From the pegboard above the stove in my grandmother's kitchen hung utensils, a few small pots, and a metal sign that read: Do unto others as you would have them do unto you. When I was old enough to read those words, I thought if my teachers in school encouraged the Golden Rule and my deeply religious grandmother found it important enough to display in her home, it must be important.
The maxim was reinforced in college when I learned that the idea is expressed in many religions.
Buddhism: “Consider others as yourself.”
Christianity: “And as you wish that men would do to you, do so to them.”
Confucianism: “What you do not want done to yourself, do not do to others.”
Hinduism: “Do naught to others which if done to thee would cause thee pain.”
Judaism: “You should love your neighbor as yourself.”
The fact that the Golden Rule is so widely taught should have been a clue to me that looking out for others is not our natural instinct. In fact, we don’t have to look too far to realize the Golden Rule is broken.
As an educator, I have taught thousands of students the importance of understanding their audience when communicating a message. I help them shift from thinking about what they want to express, to focusing on the needs of the person receiving their message. And somehow, it wasn’t until I was teaching an intercultural communication class at Cornell University that I realized the flaw in the Golden Rule.
The Golden Rule assumes that others will want to be treated the way you want to be treated.
In an essay titled Overcoming the Golden Rule, Milton Bennett writes, “Under this assumption lies another, more pernicious belief: all people are basically the same, and thus they really should want the same treatment as I would.”
Assuming we are similar can limit our ability to understand others. We are different and our differences come in many forms: ability, age, beliefs, body image, educational background, ethnicity, family of origin, geographic background, gender, language, learning style, race, religion, sexual orientation, socioeconomic status, and more.
Let’s consider three simple examples of how the assumption of similarity has steered me wrong in different contexts.
When my youngest daughter is upset, my natural instinct is to rub her back. This is what my parents did for me when I was a child and I liked it. However, I observed that my daughter doesn’t find it soothing when I rub her back. She prefers that I hold her tight.
When my wife shares a challenge with me, my natural instinct is to want to help her solve the problem because I know I appreciate when she helps me work through difficult situations. It has taken me years to figure out she often just wants me to listen.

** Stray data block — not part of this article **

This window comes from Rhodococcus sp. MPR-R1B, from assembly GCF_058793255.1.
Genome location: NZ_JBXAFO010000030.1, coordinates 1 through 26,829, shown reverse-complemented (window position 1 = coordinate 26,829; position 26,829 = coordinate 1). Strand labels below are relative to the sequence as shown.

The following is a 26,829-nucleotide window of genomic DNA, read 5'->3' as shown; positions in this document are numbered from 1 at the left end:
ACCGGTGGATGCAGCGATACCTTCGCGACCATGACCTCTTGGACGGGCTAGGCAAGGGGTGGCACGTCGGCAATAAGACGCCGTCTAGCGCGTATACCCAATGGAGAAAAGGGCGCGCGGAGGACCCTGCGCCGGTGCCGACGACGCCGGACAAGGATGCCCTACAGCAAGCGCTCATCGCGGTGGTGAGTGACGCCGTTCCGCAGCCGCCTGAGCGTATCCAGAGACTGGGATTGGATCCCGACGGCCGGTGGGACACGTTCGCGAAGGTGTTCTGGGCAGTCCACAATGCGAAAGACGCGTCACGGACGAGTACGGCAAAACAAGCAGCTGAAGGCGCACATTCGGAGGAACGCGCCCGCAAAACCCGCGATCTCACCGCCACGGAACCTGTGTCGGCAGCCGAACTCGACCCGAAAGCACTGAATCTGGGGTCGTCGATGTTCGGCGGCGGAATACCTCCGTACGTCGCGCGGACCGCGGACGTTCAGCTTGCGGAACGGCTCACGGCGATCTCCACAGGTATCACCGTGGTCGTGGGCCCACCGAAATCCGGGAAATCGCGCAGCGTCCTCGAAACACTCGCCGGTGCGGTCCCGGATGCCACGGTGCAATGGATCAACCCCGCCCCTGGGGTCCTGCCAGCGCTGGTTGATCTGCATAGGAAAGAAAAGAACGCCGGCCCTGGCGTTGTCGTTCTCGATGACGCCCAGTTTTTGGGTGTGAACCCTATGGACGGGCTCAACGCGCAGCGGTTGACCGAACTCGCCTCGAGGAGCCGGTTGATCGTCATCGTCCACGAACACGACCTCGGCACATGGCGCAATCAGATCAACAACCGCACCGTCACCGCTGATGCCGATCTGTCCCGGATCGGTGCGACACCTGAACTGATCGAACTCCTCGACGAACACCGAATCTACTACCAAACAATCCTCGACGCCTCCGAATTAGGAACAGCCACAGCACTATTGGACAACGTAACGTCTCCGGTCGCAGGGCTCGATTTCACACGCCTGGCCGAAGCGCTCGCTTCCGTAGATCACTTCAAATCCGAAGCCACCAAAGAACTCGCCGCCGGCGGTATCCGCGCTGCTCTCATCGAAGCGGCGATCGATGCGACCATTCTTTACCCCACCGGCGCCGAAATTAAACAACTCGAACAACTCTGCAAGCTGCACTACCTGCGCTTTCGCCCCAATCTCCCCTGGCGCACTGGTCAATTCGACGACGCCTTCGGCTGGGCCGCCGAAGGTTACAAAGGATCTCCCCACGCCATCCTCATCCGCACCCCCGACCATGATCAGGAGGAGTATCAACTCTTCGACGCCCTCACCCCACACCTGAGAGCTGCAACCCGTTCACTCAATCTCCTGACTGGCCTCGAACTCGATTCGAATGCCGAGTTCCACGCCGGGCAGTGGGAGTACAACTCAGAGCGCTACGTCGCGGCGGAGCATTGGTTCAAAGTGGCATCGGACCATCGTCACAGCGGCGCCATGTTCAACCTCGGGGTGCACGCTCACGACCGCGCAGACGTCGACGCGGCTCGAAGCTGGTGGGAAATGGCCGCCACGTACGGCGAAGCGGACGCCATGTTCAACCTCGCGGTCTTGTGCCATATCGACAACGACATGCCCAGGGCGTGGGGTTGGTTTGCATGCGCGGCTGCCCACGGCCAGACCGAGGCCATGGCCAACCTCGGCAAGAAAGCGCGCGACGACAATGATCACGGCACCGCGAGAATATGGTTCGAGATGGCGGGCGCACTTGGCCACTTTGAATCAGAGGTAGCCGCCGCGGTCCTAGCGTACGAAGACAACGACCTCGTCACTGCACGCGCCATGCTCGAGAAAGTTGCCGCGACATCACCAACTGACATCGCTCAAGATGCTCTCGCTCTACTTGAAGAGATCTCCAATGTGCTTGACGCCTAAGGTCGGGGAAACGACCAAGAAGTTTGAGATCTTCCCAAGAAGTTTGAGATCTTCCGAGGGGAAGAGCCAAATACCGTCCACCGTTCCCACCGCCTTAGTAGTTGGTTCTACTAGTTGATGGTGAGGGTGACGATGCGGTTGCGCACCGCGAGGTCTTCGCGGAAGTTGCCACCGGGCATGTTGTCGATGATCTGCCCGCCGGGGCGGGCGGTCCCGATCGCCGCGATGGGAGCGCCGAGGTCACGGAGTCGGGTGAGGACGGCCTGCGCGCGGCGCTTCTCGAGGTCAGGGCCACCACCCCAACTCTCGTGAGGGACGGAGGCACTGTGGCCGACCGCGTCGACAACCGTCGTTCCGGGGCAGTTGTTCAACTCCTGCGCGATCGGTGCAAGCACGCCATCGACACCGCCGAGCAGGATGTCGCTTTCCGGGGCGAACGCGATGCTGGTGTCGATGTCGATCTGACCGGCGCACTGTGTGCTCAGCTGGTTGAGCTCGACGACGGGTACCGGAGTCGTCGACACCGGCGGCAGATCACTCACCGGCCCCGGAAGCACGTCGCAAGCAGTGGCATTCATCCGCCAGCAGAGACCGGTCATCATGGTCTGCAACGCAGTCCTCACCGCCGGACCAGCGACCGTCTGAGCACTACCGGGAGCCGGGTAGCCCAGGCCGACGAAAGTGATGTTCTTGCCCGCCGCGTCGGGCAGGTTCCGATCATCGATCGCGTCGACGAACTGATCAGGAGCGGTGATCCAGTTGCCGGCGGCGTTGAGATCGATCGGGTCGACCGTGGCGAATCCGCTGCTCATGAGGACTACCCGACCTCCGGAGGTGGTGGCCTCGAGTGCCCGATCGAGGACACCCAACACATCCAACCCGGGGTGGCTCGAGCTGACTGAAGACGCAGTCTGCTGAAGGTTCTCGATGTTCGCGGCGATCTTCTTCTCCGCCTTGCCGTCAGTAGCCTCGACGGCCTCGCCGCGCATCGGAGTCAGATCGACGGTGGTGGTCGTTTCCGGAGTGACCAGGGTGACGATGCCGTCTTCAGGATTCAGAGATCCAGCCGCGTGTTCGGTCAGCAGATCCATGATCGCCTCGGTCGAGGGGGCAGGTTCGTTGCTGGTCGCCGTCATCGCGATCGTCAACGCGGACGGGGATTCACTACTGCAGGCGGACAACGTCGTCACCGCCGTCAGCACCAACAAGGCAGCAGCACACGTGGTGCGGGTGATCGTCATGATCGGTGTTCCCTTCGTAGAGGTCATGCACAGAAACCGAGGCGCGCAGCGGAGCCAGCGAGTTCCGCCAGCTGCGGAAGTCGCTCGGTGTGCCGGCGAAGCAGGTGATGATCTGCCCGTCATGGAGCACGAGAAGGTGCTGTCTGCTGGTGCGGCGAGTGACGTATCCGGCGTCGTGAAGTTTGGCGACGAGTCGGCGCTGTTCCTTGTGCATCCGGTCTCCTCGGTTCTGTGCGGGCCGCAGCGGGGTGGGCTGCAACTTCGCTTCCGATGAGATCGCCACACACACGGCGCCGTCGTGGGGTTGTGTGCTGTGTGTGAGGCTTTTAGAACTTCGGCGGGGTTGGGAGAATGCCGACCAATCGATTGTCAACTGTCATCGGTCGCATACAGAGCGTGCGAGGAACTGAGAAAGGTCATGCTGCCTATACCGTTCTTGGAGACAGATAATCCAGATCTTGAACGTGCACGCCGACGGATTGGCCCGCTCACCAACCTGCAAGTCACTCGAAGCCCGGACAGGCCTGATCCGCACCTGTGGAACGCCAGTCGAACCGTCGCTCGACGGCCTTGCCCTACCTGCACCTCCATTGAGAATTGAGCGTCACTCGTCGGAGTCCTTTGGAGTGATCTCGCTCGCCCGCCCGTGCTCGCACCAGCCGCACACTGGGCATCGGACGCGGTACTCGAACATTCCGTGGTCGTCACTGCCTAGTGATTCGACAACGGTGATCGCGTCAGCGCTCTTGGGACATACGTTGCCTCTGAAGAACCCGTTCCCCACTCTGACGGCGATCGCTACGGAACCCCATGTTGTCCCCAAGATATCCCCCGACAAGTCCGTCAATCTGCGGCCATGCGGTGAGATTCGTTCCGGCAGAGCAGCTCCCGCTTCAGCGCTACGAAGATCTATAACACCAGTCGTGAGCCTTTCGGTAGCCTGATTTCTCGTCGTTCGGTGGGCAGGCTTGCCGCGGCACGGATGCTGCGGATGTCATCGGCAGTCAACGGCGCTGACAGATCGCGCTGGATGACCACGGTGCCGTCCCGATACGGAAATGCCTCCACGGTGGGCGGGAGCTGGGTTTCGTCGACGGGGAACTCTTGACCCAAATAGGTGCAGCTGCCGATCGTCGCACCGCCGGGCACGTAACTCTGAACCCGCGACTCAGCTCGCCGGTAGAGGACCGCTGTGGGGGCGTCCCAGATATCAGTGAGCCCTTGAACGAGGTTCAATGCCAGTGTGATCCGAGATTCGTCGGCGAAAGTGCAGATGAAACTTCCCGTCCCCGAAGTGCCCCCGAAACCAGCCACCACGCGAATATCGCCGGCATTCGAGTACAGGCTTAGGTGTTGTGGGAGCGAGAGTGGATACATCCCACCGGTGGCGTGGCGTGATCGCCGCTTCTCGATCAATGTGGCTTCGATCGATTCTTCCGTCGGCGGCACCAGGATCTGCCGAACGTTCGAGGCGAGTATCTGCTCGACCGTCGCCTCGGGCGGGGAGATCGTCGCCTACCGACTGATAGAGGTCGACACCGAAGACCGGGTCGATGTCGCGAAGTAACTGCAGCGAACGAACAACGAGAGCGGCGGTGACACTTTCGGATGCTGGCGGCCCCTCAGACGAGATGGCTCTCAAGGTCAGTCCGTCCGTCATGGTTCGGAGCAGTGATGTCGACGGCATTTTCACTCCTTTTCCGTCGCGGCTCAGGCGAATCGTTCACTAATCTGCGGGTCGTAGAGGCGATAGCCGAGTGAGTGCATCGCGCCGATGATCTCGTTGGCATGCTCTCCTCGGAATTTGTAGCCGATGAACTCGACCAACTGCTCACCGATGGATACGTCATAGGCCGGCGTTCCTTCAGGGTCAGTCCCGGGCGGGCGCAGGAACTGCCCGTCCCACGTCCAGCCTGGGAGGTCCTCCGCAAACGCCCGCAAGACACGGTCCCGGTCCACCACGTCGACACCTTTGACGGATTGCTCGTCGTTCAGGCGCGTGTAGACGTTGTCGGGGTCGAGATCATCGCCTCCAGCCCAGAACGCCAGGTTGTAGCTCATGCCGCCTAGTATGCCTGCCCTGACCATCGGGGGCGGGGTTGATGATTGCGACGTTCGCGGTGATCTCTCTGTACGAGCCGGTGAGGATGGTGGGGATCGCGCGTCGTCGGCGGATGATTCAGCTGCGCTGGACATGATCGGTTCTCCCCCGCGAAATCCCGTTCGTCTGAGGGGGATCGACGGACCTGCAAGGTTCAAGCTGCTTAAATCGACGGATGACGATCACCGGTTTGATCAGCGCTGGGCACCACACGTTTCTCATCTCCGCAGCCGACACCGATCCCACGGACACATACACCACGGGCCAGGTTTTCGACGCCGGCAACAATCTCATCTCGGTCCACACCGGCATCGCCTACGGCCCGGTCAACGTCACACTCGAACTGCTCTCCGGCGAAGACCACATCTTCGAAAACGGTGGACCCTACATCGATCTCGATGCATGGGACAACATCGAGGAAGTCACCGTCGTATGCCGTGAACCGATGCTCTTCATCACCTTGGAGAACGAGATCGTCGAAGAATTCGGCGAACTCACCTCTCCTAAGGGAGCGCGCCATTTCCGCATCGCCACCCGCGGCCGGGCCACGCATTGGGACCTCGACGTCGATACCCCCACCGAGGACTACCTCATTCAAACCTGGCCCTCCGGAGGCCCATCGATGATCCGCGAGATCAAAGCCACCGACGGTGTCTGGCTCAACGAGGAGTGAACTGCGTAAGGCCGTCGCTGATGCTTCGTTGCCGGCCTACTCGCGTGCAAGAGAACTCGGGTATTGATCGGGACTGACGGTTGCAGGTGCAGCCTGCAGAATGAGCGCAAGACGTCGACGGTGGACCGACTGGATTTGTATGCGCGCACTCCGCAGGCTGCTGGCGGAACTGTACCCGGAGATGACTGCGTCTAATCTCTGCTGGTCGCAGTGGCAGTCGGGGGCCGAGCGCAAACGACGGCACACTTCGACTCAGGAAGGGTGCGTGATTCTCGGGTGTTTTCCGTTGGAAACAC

When I was in my twenties I volunteered to make breakfast once a month at a homeless shelter. At first I didn’t interact with the men because I assumed that if I was in their situation I would want to be left alone. One day I gained the courage to ask, “Do you mind if I join you?” The men were eager to share their stories. I learned many of them felt invisible and joining them for a meal let them express their humanity.
The assumptions we make are often so deeply rooted that we don’t even realize we are making them. Instead of assuming others want to be treated the way we would like to be treated, we should strive to treat others the way they would prefer to be treated. This is called the Platinum Rule: Do unto others as they would have done unto them.
We can use a variety of approaches to find out how others prefer to be treated. Today, I will only recommend one: Ask the person you are communicating with how they want to be treated.
This approach involves admitting we don’t know. Sometimes even asking the question can be uncomfortable. Included below are some phrases I find myself using as I shift my thinking from the Golden Rule to the Platinum Rule.
How can I support you?
How would you like me to proceed?
How do you feel?
What works well for you?
What is your desired outcome?
What do you hope for?
Reflect on times from your own life when the Golden Rule may have steered you wrong, and consider ways you can shift your default way of thinking to the Platinum Rule. I have my grandma’s Golden Rule sign hanging in my house as a daily reminder to question assumptions.
Bennett, M. J.(1998). Basic Concepts of Intercultural Communication: Selected Readings. Hachette Book Group [eBook].
Dovidio, J. F., Piliavin, J. A., Schroeder, D. A., & Penner, L. A. (2017). The social psychology of prosocial behavior. Psychology Press.